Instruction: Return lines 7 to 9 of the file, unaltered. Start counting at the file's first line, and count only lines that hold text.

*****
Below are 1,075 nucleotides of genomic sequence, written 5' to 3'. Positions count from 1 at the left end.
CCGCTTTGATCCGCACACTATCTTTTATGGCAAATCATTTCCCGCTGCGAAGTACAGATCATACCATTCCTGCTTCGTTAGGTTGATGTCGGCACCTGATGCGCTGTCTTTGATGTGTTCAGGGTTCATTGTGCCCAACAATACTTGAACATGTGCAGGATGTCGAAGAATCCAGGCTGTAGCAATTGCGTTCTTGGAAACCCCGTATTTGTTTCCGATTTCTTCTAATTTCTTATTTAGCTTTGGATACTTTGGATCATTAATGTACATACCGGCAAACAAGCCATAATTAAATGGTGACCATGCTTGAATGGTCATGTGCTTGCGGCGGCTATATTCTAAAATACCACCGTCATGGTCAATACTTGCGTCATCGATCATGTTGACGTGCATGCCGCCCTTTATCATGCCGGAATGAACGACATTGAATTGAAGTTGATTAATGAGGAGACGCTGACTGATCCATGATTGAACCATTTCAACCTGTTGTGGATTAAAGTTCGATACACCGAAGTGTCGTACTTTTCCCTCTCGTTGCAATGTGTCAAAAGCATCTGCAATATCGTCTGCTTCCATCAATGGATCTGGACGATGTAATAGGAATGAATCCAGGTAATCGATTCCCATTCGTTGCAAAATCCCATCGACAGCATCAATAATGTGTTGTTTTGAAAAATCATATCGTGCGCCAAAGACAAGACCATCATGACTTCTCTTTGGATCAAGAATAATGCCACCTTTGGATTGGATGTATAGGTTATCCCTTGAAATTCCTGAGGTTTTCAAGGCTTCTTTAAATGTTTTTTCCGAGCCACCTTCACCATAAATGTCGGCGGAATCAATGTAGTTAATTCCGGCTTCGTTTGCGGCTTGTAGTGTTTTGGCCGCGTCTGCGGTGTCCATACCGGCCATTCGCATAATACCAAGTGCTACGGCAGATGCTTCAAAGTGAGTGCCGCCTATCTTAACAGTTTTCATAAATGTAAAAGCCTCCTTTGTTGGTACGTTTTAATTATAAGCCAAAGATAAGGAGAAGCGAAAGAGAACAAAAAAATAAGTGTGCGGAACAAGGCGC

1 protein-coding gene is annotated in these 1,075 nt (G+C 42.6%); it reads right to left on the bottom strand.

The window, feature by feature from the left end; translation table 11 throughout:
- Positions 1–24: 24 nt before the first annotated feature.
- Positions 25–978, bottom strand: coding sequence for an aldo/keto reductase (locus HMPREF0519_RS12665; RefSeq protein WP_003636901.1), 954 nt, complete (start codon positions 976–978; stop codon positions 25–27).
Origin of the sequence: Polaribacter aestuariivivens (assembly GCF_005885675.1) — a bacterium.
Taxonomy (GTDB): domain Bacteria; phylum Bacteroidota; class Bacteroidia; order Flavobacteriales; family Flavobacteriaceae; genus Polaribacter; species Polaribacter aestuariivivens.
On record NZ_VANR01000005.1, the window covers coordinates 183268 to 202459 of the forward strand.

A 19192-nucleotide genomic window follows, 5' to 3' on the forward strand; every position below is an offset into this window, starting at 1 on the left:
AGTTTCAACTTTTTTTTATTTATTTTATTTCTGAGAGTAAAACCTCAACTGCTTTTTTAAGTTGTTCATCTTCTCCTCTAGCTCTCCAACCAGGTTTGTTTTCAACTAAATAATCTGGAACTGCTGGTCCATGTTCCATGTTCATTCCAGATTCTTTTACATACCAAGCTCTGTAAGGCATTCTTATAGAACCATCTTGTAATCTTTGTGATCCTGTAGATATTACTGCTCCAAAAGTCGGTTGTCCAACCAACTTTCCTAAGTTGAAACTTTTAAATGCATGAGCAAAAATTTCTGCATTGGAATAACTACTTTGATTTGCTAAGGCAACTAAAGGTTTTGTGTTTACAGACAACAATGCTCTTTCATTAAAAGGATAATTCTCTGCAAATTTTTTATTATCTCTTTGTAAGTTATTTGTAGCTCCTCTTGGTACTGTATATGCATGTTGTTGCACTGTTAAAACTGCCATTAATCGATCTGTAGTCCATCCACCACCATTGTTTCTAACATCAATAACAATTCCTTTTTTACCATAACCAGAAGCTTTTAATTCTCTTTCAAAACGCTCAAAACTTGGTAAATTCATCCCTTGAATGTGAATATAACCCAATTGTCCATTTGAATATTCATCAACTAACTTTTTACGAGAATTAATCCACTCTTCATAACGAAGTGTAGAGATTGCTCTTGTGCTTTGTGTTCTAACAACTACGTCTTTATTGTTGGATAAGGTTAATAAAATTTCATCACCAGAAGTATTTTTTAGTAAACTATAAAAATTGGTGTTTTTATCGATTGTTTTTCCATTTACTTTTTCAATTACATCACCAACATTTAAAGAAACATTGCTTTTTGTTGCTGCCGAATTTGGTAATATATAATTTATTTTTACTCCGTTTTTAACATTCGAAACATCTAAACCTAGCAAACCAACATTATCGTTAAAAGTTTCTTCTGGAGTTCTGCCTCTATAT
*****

Origin of the sequence: Polaribacter aestuariivivens (assembly GCF_005885675.1) — a bacterium.
Taxonomy (GTDB): domain Bacteria; phylum Bacteroidota; class Bacteroidia; order Flavobacteriales; family Flavobacteriaceae; genus Polaribacter; species Polaribacter aestuariivivens.
On record NZ_VANR01000005.1, the window covers coordinates 183268 to 202459 of the forward strand.